Sunday, February 4, 2007

Too Friggin Much! And How!

So today I'm exploring the blogosphere - Just a first foray to find those discussing issues related to process-oriented activism. And in just a few minutes, I found an overwhelming amount of text. A couple highlights:

Gothamberg is a a collaborative literature project, where people write their experiences with living in apartment buildings.

The most golden hit: Communication Nation

This one is by the founder of a company that works to improve communication for for-profit companies. The header for the blog is: "Communication is one of the most important skills anyone can have, in business and in life. As individuals and as a species, I believe we will be happier and more productive if we can improve our ability to communicate. This blog is dedicated to that effort. Join the conversation!"

I totally dig the message, and I look forward to the posts in the future.

This sortie into the blogosphere (the BS for short) has whacked me with a direct experience of the size of this landscape. There is so much out there. So many voices striving for attention, (and so many voices that have really valuable things to say) But with all the thousands of voices, how do the most valuable things rise to the surface? Should projects try to coalesce to avoid splitting the readership into too many peices?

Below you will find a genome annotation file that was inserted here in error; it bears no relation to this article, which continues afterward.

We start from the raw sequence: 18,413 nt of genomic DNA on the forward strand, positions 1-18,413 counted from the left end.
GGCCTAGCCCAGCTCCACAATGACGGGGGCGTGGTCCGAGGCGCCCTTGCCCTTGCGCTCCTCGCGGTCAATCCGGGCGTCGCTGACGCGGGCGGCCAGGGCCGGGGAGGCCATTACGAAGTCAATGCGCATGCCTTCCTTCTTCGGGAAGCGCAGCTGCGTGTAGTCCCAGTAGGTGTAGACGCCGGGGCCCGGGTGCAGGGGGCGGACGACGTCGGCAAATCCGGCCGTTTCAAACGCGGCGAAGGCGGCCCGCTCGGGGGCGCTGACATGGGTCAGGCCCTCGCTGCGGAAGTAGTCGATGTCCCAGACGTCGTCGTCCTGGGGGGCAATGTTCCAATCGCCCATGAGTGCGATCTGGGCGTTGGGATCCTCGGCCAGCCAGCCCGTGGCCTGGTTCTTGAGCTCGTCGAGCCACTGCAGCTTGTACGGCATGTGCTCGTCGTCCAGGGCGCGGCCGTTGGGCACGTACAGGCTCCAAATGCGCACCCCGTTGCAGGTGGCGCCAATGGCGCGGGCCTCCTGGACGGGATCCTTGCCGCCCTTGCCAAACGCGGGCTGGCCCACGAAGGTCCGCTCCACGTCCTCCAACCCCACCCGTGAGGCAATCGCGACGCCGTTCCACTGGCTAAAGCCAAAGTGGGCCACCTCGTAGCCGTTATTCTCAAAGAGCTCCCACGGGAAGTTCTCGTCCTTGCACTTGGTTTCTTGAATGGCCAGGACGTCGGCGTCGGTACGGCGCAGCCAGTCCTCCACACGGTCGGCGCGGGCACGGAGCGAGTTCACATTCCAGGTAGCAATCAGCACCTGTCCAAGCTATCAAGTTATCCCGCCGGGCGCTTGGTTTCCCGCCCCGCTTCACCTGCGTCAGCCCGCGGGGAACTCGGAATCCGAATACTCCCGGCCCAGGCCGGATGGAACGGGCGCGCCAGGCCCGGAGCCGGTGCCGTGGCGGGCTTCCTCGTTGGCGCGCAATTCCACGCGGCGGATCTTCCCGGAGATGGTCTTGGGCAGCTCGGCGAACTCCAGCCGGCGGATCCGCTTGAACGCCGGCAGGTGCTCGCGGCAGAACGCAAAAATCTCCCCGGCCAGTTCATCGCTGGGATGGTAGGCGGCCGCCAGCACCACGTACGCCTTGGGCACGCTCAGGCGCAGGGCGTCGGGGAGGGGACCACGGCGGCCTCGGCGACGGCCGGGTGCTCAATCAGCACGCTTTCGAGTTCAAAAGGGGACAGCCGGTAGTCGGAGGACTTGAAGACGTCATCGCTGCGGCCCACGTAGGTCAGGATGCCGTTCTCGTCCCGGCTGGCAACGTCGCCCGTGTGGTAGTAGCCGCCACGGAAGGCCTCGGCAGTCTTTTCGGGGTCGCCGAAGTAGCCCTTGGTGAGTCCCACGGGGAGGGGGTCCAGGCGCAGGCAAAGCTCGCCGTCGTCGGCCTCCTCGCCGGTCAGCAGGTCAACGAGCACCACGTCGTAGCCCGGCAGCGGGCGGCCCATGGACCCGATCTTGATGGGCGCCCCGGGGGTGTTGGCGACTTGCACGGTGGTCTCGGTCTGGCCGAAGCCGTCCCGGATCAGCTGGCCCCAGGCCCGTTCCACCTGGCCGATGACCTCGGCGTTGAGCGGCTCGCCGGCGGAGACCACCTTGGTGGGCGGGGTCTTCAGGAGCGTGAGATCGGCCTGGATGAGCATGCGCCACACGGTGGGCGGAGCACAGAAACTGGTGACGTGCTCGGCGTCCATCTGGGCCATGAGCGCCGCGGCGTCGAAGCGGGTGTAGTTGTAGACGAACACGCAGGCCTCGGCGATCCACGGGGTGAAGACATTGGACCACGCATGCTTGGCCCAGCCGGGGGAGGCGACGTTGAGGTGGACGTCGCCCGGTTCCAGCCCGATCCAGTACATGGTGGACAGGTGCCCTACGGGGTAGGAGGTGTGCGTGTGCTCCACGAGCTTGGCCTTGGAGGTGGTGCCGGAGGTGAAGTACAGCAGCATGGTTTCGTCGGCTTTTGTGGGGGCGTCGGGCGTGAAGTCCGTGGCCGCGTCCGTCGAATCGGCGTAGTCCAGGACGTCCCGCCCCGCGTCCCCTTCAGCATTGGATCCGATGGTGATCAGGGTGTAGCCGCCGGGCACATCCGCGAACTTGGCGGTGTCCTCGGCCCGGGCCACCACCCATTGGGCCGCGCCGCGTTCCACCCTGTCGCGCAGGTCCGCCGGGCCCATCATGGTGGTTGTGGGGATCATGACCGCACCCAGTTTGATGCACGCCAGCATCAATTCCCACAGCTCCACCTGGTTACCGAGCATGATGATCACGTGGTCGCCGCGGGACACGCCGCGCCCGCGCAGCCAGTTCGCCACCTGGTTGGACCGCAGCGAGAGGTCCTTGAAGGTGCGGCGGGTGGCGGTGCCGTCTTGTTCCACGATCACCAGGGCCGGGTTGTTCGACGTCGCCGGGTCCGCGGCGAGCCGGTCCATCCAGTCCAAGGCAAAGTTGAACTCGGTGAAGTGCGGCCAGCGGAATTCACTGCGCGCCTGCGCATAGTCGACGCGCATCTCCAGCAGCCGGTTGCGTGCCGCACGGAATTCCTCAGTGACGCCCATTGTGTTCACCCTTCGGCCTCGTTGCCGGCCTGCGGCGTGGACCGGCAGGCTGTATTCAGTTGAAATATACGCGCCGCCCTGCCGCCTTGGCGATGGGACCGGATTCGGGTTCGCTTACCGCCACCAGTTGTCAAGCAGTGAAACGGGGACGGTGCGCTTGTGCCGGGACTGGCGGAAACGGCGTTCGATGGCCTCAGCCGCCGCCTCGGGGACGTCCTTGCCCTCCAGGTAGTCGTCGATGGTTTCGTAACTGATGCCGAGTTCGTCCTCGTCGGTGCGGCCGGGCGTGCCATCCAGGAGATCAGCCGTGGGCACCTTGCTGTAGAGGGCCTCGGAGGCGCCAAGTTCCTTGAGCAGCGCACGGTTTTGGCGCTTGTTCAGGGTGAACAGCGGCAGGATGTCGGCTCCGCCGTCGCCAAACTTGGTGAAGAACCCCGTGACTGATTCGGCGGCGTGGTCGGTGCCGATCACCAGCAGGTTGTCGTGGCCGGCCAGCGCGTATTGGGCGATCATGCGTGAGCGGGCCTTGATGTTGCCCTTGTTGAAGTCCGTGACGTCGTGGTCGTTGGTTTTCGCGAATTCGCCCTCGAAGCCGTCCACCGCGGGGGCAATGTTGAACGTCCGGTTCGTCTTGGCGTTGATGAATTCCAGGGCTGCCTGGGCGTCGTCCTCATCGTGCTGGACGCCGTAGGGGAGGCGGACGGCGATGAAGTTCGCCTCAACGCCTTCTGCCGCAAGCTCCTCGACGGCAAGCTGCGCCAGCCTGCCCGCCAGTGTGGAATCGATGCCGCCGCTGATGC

Maybe the answer is in the community that builds up through inter-liking of content in the BS. Assume the blogosphere is a giant graph, and each blog is a node. Instead of trying to consolidate nodes, we can just build a constantly evolving network of links among nodes that reflect the interests and needs of individuals using the BS to answer questions they have.

I'm a little too disorganized to keep going with this, but here is another radish for the pot: search engines in this many-node interlink are soo important and powerful, because they are the gatekeeper that can expose a blog or keep it from seeing the light of day. But on the other hand, maybe not - if the links that exist among blogs are robust enough, one blog should be the light that directs users to other blogs they will find useful. Search engines are still essential for finding that entry point, but they are not the only way to move around inside the blogosphere either.

Lost and found,

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